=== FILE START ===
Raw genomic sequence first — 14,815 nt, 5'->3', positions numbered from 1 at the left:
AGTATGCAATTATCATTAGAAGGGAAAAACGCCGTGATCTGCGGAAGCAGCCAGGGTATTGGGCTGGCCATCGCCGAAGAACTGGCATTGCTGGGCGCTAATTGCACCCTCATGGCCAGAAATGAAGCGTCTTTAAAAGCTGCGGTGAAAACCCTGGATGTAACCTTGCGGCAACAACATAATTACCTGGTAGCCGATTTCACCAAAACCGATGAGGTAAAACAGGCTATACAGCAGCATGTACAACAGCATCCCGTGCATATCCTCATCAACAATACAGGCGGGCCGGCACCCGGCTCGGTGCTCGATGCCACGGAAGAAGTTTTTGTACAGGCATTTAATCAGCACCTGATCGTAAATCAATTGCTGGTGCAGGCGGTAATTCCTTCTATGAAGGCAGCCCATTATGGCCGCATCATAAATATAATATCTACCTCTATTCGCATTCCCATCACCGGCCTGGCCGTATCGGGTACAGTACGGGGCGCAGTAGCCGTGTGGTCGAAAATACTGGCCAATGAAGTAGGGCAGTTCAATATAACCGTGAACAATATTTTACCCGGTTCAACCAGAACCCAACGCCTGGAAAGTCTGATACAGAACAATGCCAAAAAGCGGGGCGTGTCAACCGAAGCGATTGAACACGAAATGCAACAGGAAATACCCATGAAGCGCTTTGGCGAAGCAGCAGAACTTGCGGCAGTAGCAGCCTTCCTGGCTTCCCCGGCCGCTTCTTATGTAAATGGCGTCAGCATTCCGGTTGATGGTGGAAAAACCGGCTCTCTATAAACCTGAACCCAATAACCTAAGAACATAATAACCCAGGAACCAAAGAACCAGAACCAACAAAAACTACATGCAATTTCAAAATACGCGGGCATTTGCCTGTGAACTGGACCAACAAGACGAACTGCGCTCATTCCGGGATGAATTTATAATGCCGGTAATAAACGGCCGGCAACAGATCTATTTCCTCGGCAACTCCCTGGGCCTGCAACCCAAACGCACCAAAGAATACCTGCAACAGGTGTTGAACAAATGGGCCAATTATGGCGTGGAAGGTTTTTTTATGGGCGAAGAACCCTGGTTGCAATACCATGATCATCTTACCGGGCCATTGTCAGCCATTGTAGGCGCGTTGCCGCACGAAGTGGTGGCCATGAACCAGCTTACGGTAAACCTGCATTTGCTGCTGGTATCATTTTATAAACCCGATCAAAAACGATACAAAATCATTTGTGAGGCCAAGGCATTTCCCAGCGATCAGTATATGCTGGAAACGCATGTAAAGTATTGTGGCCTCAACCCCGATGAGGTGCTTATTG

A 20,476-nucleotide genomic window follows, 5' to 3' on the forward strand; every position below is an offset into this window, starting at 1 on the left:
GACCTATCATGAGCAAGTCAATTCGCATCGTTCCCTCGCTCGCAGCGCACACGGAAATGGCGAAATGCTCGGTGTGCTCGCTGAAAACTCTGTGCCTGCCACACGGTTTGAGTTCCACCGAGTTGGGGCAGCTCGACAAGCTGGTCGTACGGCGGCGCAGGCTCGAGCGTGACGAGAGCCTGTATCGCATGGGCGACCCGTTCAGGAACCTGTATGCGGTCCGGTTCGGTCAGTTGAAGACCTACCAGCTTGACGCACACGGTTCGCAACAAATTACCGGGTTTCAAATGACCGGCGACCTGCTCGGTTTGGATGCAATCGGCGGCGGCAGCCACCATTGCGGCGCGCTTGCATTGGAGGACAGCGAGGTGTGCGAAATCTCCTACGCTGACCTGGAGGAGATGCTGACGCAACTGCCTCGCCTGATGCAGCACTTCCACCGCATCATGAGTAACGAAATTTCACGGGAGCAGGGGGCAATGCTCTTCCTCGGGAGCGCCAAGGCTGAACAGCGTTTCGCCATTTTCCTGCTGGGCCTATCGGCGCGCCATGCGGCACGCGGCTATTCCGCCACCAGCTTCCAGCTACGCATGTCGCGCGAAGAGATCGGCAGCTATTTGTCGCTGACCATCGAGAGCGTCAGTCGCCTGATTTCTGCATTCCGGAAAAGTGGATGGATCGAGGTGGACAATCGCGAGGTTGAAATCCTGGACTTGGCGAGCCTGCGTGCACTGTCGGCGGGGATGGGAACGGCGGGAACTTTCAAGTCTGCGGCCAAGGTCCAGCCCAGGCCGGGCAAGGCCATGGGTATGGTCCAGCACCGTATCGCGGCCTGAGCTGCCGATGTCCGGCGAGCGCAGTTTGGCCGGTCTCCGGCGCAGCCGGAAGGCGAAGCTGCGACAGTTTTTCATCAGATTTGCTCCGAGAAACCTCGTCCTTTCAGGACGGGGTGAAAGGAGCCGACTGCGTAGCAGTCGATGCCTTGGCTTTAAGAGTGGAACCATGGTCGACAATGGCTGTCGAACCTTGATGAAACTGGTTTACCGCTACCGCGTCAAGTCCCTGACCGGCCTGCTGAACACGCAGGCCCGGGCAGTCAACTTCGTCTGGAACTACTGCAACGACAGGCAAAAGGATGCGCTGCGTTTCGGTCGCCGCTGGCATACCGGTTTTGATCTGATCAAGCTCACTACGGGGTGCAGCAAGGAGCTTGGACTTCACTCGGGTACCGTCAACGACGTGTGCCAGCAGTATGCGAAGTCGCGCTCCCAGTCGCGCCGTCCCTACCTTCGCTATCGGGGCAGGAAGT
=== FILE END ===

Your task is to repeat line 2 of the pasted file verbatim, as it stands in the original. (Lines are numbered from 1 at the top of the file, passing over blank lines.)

AGTATGCAATTATCATTAGAAGGGAAAAACGCCGTGATCTGCGGAAGCAGCCAGGGTATTGGGCTGGCCATCGCCGAAGAACTGGCATTGCTGGGCGCTAATTGCACCCTCATGGCCAGAAATGAAGCGTCTTTAAAAGCTGCGGTGAAAACCCTGGATGTAACCTTGCGGCAACAACATAATTACCTGGTAGCCGATTTCACCAAAACCGATGAGGTAAAACAGGCTATACAGCAGCATGTACAACAGCATCCCGTGCATATCCTCATCAACAATACAGGCGGGCCGGCACCCGGCTCGGTGCTCGATGCCACGGAAGAAGTTTTTGTACAGGCATTTAATCAGCACCTGATCGTAAATCAATTGCTGGTGCAGGCGGTAATTCCTTCTATGAAGGCAGCCCATTATGGCCGCATCATAAATATAATATCTACCTCTATTCGCATTCCCATCACCGGCCTGGCCGTATCGGGTACAGTACGGGGCGCAGTAGCCGTGTGGTCGAAAATACTGGCCAATGAAGTAGGGCAGTTCAATATAACCGTGAACAATATTTTACCCGGTTCAACCAGAACCCAACGCCTGGAAAGTCTGATACAGAACAATGCCAAAAAGCGGGGCGTGTCAACCGAAGCGATTGAACACGAAATGCAACAGGAAATACCCATGAAGCGCTTTGGCGAAGCAGCAGAACTTGCGGCAGTAGCAGCCTTCCTGGCTTCCCCGGCCGCTTCTTATGTAAATGGCGTCAGCATTCCGGTTGATGGTGGAAAAACCGGCTCTCTATAAACCTGAACCCAATAACCTAAGAACATAATAACCCAGGAACCAAAGAACCAGAACCAACAAAAACTACATGCAATTTCAAAATACGCGGGCATTTGCCTGTGAACTGGACCAACAAGACGAACTGCGCTCATTCCGGGATGAATTTATAATGCCGGTAATAAACGGCCGGCAACAGATCTATTTCCTCGGCAACTCCCTGGGCCTGCAACCCAAACGCACCAAAGAATACCTGCAACAGGTGTTGAACAAATGGGCCAATTATGGCGTGGAAGGTTTTTTTATGGGCGAAGAACCCTGGTTGCAATACCATGATCATCTTACCGGGCCATTGTCAGCCATTGTAGGCGCGTTGCCGCACGAAGTGGTGGCCATGAACCAGCTTACGGTAAACCTGCATTTGCTGCTGGTATCATTTTATAAACCCGATCAAAAACGATACAAAATCATTTGTGAGGCCAAGGCATTTCCCAGCGATCAGTATATGCTGGAAACGCATGTAAAGTATTGTGGCCTCAACCCCGATGAGGTGCTTATTG